One nuclear war is enough

Written by David Hing

October 25, 2012 | 07:52

Companies: #defcon #indie #introversion

A pile of games that you haven’t got around to playing yet is a surprisingly common feature for anyone that considers gaming to be a hobby. It’s not a problem I ever expected to have, but I have noticed a startling number of unfamiliar names creeping into my Steam library, hopefully as a result of various summer sales and Humble Indie Bundles as opposed to the dreaded combination of one click payments and more beer than is strictly speaking healthy.[break]

However, I have a second, smaller and more refined pile of games that I’ve noticed piling up. These are titles that I have played precisely once, enjoyed, and then never gone back to.

My favourite title that sits atop the throne of this list is Introversion’s Defcon, a nuclear warfare simulator that managed to detonate a brain bomb inside my head so devastating that I am still occasionally suffering from the fallout and subsequently find myself thinking about it on a relatively regular basis.

One nuclear war is enough *One nuclear war is enough

Defcon is a game about nuclear war. It is a real time strategy game of sorts with a highly stylised interface that makes you feel like you're plotting your actions in a battle room as opposed to watching a virtual war unfold. It's a bit like Wargame, but with more colours and less of a noughts and crosses theme. Everything about it is consistent, polished and an all round solid title.

It was my small, indecisive and useless navy that really hit it home.

Defcon makes you take big serious decisions that you then have to live with. It’s a bit like a reverse chess, where you're thinking about the moves you made several turns ago and trying to work out if it was the right decision and if it's going to come round and bite you in the backside. Once a move is made, its results are not really felt until you’ve made another five serious decisions.

One nuclear war is enough *One nuclear war is enough

I saw my small naval force trapped between two continents, utterly useless in terms of offence and defence having been obediently following the flip-flopping orders of Their Great Dictator With His Finger Jammed Down On The Red Button And The Red Telephone To His Ear. I could almost visualise the scenes taking place on deck as the loyal crew followed orders and watched helplessly as dark foreboding shapes were gliding gracefully overhead to their destinations, unable to do anything about them and becoming increasingly aware that they were not only in the harsh unforgiving expansive ocean, but that that sleek cigar shaped flying object could mean they would not have a home to go back to. On the plus side, they might also stop receiving contradictory orders pretty soon too.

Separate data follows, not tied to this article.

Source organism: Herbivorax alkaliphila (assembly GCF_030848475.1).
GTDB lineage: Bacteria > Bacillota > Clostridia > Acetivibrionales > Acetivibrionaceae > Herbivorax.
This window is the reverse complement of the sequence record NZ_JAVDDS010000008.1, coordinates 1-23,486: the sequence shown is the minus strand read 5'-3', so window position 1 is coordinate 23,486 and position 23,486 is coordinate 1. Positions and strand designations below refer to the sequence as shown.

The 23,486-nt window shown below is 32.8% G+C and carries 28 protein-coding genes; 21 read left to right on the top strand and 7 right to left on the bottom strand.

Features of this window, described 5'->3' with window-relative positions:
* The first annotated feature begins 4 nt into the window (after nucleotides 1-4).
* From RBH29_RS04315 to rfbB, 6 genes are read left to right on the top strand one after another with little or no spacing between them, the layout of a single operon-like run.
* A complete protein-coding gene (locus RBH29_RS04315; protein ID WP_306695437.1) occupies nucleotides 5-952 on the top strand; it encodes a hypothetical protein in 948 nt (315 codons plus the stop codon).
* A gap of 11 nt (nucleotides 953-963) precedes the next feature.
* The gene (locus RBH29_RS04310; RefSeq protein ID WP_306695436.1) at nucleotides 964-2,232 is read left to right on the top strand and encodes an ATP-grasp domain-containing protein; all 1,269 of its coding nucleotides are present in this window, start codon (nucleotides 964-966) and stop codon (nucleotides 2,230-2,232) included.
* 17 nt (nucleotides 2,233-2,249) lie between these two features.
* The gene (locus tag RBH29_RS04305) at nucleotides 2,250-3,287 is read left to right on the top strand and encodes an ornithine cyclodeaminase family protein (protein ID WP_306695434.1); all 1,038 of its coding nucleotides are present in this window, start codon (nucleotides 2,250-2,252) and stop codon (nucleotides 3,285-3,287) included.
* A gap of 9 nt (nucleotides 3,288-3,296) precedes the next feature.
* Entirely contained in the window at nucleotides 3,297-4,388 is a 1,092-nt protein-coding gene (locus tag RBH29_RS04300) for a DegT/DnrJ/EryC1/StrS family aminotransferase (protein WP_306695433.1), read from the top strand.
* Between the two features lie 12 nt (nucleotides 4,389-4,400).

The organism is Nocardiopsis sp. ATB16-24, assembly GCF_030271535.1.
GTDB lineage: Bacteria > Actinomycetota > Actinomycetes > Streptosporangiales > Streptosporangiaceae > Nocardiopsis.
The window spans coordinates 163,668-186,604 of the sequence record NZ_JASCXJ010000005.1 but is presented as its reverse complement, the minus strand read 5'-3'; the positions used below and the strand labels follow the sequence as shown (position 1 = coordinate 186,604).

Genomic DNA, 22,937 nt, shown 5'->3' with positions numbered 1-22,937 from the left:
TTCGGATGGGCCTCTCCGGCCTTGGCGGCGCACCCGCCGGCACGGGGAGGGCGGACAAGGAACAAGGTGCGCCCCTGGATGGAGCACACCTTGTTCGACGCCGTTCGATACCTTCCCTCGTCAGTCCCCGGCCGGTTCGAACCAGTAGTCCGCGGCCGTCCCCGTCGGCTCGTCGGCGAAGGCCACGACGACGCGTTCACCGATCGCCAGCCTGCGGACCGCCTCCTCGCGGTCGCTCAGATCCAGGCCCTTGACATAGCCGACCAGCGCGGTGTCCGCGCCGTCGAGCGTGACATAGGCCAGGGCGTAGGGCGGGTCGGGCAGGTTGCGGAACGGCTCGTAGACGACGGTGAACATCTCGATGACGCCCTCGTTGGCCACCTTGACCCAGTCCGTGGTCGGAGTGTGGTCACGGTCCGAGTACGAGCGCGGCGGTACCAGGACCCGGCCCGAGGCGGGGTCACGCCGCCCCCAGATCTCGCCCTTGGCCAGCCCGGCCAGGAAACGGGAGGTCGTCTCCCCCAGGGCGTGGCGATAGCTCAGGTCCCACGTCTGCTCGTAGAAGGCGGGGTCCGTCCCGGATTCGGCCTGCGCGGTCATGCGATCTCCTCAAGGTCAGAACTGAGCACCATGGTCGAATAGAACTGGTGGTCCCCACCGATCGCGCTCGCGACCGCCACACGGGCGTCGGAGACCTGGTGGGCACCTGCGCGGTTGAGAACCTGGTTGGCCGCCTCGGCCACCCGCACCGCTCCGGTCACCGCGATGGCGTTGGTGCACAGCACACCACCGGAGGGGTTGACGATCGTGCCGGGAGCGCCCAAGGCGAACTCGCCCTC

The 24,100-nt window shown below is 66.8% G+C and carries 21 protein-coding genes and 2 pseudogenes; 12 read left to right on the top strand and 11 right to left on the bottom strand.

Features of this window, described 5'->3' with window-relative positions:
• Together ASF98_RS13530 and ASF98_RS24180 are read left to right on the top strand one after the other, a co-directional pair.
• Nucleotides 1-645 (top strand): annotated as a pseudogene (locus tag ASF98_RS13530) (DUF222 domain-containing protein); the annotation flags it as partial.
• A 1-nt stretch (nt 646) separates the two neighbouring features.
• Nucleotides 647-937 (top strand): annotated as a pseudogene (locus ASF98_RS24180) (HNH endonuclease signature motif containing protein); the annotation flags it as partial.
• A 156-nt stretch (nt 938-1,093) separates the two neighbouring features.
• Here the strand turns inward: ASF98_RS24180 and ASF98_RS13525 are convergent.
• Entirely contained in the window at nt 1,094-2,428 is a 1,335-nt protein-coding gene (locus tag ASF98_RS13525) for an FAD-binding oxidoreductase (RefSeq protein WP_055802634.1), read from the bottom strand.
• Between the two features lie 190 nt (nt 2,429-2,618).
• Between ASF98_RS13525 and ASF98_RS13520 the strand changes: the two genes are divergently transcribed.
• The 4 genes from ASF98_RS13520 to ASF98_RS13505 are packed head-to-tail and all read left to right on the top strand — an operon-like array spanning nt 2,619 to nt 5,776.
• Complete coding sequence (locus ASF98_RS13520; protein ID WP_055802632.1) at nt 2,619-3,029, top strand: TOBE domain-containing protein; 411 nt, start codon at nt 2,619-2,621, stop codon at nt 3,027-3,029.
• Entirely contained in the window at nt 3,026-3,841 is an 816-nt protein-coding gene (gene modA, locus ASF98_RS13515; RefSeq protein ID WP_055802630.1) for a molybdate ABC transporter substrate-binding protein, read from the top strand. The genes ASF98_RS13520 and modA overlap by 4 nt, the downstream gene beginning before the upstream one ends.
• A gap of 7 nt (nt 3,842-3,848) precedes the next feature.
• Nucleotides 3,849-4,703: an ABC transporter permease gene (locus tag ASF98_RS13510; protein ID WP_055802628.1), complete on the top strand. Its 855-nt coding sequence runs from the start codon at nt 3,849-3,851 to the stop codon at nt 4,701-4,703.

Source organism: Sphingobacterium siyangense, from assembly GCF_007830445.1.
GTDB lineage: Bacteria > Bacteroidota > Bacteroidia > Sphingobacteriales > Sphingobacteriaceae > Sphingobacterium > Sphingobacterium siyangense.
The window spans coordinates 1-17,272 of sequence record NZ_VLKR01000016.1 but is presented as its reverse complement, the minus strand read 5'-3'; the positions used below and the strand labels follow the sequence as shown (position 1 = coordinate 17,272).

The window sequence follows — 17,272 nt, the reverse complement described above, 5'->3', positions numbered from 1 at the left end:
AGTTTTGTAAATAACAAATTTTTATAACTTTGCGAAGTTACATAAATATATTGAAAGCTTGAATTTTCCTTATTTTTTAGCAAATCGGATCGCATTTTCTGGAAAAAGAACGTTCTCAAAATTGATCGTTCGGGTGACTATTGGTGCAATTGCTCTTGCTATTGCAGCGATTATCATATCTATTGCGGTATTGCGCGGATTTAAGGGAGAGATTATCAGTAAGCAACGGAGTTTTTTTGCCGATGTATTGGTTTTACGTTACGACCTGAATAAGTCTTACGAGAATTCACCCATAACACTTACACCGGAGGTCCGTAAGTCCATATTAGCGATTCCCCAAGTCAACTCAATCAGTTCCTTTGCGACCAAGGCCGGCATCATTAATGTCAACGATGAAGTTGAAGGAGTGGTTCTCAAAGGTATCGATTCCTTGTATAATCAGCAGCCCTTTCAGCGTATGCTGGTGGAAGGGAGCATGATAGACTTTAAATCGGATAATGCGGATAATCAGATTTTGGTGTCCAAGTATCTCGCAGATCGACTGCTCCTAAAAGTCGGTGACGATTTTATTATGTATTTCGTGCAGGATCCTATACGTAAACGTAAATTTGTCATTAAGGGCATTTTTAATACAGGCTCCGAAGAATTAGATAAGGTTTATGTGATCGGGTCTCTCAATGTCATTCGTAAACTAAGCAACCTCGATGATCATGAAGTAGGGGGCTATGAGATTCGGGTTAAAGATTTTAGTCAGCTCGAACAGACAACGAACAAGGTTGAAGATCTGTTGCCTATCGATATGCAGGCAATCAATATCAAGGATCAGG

I found Defcon invoked a highly effective and despairing mood through its slowly-unfolding-strategy mechanic. It’s not about crazy generals pushed to the edge and reacting with the ultimate force, it’s about dispassionate mistakes that come back later to destroy the world. Through a single round of this game, I was left with a deep feeling of melancholy and a faint feeling of dread. I also left a recommendation on Steam.

One nuclear war is enough *One nuclear war is enough

There are several games that I’ve played once and decided that it was once too many and promptly forgotten all about. Downloading free-to-play MMOs over the course of a couple of evenings, signing up and then playing for precisely ten minutes before concluding that no, it’s just another free-to-play MMO with an awkward menu and boring combat, has almost become a hobby in itself for me. Instead, the likes of Defcon are games that have stayed with me, told me something about what games can be and what they can do.

I'm not even 100% sure that I remember the game accurately but I know I've spent more time thinking about Defcon than I have playing it. Because the world is unfair, it made its point, impressed me and has remained un-played ever since.
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